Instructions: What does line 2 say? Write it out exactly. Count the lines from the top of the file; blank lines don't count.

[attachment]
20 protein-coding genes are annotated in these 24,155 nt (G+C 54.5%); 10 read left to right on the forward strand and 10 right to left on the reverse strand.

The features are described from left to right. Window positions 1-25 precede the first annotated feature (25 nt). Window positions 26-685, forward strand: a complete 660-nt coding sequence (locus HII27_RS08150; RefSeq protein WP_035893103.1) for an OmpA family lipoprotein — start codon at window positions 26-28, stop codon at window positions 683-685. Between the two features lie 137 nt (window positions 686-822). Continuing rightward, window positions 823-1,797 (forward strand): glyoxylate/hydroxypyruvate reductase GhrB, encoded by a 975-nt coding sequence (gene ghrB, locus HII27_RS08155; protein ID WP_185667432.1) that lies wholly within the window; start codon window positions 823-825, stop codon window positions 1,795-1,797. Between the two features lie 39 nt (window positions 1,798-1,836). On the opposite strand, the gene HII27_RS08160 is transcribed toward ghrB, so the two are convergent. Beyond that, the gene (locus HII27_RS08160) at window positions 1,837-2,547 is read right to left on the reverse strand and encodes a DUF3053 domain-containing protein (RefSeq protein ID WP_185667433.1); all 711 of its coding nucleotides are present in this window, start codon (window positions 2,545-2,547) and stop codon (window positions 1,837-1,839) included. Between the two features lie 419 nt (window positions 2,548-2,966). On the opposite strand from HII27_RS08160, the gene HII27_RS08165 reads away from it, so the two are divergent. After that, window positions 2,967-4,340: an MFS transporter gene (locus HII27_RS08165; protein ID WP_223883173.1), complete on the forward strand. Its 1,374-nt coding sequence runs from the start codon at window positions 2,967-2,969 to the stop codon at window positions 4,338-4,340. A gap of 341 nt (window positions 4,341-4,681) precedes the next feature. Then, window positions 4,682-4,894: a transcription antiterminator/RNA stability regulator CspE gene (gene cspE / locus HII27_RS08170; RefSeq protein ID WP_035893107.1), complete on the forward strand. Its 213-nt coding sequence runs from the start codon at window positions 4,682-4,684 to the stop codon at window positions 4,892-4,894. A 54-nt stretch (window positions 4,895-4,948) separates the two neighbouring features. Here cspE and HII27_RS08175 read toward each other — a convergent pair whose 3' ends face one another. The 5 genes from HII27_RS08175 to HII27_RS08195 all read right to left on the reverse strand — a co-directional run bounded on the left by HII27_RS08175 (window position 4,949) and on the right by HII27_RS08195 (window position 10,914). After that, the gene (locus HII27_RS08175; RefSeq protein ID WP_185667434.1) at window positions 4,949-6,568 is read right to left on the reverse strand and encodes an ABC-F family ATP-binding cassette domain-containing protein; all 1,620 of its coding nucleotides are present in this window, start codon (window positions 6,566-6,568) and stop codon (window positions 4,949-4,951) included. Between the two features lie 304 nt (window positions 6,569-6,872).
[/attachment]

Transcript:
The features are described from left to right. Window positions 1-25 precede the first annotated feature (25 nt). Window positions 26-685, forward strand: a complete 660-nt coding sequence (locus HII27_RS08150; RefSeq protein WP_035893103.1) for an OmpA family lipoprotein — start codon at window positions 26-28, stop codon at window positions 683-685. Between the two features lie 137 nt (window positions 686-822). Continuing rightward, window positions 823-1,797 (forward strand): glyoxylate/hydroxypyruvate reductase GhrB, encoded by a 975-nt coding sequence (gene ghrB, locus HII27_RS08155; protein ID WP_185667432.1) that lies wholly within the window; start codon window positions 823-825, stop codon window positions 1,795-1,797. Between the two features lie 39 nt (window positions 1,798-1,836). On the opposite strand, the gene HII27_RS08160 is transcribed toward ghrB, so the two are convergent. Beyond that, the gene (locus HII27_RS08160) at window positions 1,837-2,547 is read right to left on the reverse strand and encodes a DUF3053 domain-containing protein (RefSeq protein ID WP_185667433.1); all 711 of its coding nucleotides are present in this window, start codon (window positions 2,545-2,547) and stop codon (window positions 1,837-1,839) included. Between the two features lie 419 nt (window positions 2,548-2,966). On the opposite strand from HII27_RS08160, the gene HII27_RS08165 reads away from it, so the two are divergent. After that, window positions 2,967-4,340: an MFS transporter gene (locus HII27_RS08165; protein ID WP_223883173.1), complete on the forward strand. Its 1,374-nt coding sequence runs from the start codon at window positions 2,967-2,969 to the stop codon at window positions 4,338-4,340. A gap of 341 nt (window positions 4,341-4,681) precedes the next feature. Then, window positions 4,682-4,894: a transcription antiterminator/RNA stability regulator CspE gene (gene cspE / locus HII27_RS08170; RefSeq protein ID WP_035893107.1), complete on the forward strand. Its 213-nt coding sequence runs from the start codon at window positions 4,682-4,684 to the stop codon at window positions 4,892-4,894. A 54-nt stretch (window positions 4,895-4,948) separates the two neighbouring features. Here cspE and HII27_RS08175 read toward each other — a convergent pair whose 3' ends face one another. The 5 genes from HII27_RS08175 to HII27_RS08195 all read right to left on the reverse strand — a co-directional run bounded on the left by HII27_RS08175 (window position 4,949) and on the right by HII27_RS08195 (window position 10,914). After that, the gene (locus HII27_RS08175; RefSeq protein ID WP_185667434.1) at window positions 4,949-6,568 is read right to left on the reverse strand and encodes an ABC-F family ATP-binding cassette domain-containing protein; all 1,620 of its coding nucleotides are present in this window, start codon (window positions 6,566-6,568) and stop codon (window positions 4,949-4,951) included. Between the two features lie 304 nt (window positions 6,569-6,872).